Maven Lifecycle, Phases and Goals

[Last Updated: Mar 14, 2017]
  1. Goal is the single unit of task which does some real work. For example the compile goal (runs as mvn compiler:compile) which compiles the Java source. All goals are provided by plugins, either by default plugins or by user defined plugins (configured in pom file).
  2. Phase is a group of ordered goals or in other words: zero or more plugin goals are bound to a phase (either by default or by user). For example the compile phase (runs as "mvn compile") consists only compiler:compile goal (plugin). Running a phase basically runs the plugins bound with it.
  3. Build Lifecycle is a group of ordered phases. There are three built-in lifecycle: default, clean and site. Please see the list of phases attached with each lifecycle. Build lifecycle cannot be executed, they are conceptual. if we execute a phase, For example mvn compile, all phases up to and including that phase (i.e. validate >generate-sources> process-sources>generate-resources> process-resources> compile) will get executed. A phase with zero plugin goals does nothing.

To understand the general idea behind above concepts, consider this diagram: If we execute phase 2 it will first run phase 1 (the two plugins bound to phase 1 will get executed) then phase 2 (the only one plugin goal bound with it will get executed).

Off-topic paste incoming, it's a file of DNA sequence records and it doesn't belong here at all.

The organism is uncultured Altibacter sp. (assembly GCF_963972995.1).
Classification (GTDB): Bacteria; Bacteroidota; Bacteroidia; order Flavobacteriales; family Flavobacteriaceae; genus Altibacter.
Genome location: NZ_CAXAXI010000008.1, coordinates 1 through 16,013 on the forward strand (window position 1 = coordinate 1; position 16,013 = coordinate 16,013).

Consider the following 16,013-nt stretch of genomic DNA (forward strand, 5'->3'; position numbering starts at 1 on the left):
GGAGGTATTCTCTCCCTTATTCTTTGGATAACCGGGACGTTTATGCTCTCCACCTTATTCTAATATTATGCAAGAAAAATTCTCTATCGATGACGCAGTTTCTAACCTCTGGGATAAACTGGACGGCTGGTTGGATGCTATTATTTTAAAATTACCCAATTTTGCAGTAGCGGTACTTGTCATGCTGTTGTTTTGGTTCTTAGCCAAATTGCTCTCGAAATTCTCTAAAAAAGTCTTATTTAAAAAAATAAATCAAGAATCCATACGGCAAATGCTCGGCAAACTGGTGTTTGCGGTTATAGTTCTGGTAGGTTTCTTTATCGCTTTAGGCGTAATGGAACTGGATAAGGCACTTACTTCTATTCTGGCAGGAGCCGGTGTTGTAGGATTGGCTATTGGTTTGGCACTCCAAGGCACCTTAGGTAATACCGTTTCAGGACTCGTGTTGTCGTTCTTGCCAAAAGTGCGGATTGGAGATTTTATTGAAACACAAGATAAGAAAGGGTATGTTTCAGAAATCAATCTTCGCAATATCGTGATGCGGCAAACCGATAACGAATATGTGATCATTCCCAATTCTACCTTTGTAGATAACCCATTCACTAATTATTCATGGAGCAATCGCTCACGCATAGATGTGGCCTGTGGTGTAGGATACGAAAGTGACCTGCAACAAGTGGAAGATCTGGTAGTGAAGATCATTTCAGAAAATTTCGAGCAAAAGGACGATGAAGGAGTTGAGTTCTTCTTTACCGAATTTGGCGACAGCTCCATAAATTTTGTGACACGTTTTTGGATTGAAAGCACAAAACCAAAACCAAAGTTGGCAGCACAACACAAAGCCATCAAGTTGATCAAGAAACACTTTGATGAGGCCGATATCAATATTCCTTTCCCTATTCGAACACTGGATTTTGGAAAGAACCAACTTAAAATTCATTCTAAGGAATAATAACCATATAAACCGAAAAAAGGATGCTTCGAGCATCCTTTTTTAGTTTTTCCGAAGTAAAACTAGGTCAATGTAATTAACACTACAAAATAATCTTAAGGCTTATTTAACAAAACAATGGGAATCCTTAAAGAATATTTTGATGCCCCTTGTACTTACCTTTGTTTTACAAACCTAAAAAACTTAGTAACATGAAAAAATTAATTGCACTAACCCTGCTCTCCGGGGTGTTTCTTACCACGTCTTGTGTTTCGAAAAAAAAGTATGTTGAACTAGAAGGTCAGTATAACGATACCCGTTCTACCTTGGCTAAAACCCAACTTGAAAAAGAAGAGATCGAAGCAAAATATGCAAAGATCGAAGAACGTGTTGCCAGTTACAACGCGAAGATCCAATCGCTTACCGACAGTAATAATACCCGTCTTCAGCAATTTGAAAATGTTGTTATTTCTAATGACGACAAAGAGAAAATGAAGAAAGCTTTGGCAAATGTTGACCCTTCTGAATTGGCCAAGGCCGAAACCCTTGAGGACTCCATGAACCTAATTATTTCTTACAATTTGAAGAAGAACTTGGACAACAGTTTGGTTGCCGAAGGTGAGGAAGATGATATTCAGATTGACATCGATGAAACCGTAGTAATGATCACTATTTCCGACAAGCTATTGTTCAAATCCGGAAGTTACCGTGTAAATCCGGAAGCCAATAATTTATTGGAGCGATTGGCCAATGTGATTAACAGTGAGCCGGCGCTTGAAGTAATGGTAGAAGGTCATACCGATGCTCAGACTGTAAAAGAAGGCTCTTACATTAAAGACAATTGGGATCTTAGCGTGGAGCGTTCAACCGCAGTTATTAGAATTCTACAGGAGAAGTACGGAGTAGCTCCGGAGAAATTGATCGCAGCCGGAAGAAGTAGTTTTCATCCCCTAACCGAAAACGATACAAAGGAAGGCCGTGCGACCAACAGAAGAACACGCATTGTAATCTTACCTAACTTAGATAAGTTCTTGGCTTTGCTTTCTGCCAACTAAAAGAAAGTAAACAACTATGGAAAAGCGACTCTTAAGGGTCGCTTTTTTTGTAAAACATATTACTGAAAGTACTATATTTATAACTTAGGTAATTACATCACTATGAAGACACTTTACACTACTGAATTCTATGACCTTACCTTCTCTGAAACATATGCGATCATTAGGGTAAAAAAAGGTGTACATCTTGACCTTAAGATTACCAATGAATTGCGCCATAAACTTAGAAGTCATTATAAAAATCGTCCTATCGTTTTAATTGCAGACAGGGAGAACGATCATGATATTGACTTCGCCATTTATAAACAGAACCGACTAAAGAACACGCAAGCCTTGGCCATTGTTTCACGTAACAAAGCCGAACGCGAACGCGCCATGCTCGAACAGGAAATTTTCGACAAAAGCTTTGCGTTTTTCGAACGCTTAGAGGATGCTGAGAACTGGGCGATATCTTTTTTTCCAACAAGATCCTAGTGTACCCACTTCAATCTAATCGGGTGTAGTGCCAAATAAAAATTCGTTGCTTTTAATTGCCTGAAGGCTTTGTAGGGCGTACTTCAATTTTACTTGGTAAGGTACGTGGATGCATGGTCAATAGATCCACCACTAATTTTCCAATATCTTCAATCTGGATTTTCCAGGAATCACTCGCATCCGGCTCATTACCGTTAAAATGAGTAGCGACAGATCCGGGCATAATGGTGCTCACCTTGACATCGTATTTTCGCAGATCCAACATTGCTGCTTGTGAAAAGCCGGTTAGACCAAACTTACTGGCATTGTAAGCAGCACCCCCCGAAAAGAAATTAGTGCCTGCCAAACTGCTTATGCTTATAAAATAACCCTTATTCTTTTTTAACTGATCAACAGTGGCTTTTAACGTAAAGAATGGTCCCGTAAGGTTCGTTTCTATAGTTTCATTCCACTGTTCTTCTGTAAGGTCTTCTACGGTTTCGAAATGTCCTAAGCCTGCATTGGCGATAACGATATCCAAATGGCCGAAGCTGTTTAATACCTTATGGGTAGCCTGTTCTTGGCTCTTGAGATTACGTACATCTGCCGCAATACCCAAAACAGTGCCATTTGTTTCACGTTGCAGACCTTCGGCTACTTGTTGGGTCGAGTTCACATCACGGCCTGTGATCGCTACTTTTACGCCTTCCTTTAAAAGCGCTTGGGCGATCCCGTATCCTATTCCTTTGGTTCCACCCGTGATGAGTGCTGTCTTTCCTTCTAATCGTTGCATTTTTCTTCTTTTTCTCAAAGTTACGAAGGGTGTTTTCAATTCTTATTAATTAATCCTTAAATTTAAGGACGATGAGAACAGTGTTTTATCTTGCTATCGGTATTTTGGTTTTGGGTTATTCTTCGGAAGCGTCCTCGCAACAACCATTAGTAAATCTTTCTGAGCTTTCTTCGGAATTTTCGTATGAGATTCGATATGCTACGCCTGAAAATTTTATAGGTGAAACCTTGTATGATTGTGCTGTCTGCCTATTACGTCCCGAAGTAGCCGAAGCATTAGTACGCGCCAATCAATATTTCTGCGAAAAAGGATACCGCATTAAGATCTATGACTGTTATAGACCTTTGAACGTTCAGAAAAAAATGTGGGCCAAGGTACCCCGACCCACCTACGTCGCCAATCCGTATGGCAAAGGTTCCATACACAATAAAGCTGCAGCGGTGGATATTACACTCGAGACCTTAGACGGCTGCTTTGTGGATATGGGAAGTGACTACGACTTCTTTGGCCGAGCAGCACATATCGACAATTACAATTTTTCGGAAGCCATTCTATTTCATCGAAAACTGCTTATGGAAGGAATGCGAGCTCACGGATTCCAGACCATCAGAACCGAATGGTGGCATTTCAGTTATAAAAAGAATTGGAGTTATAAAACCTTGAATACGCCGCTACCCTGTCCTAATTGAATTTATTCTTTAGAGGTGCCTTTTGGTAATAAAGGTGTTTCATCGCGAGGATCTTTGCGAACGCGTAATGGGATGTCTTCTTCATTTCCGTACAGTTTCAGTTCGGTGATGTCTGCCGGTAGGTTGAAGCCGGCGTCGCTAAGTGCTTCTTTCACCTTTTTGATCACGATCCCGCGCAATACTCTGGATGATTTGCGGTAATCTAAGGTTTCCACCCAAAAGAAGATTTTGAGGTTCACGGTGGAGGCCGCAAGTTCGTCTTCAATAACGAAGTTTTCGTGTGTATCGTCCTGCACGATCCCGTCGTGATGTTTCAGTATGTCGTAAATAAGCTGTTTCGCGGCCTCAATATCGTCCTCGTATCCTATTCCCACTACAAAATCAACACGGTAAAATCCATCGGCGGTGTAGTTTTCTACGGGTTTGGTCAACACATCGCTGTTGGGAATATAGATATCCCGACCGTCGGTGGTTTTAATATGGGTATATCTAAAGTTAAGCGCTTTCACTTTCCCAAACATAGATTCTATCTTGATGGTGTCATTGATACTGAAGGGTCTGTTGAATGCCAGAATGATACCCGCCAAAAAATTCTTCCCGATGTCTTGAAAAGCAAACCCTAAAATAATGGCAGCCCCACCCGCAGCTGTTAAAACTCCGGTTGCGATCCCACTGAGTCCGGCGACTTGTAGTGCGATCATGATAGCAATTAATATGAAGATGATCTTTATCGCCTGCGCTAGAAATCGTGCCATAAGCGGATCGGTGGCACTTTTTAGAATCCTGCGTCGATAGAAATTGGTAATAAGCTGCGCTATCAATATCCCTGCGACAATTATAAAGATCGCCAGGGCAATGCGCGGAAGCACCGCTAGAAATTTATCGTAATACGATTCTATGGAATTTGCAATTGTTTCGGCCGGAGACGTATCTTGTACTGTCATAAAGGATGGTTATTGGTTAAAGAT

If we run last phase all preceding phases will get executed first. Generally speaking, if we want to run some phase (or even goal/plugin), all pre-required task will run first. Note Phase 3 does nothing cause no goals are bound to it. In maven default life-cycle too, there are number of phases which does nothing. They are actually kind of place holders for the users plugins or different packaging types to bind goals.

Goals to phase binding depends on packaging type

Based on the packaging of a project (jar, war, ear, etc), different maven goals will be bound to different phases of the maven lifecycle. Please check out the reference docs here. One way to list this information is to use maven plugin help:describe which we will explore in the next tutorial.

Difference between Plugin and Goal

  1. A plugin can have multiple goals.
  2. A plugin may not necessarily be bound to a phase, meaning a plugin can be standalone (tool). Check out Available Plugins to have an idea. For example help plugin is a tool plugin. Please see next tutorial for examples.
  3. When a plugin goal is bound to a LifeCycle phase, it is basically to extend functionality not already found in that LifeCycle.
  4. A LifeCycle phase can be bound to one or more goals of a plugin
  5. A goal is also sometimes referred to Mojo

See Also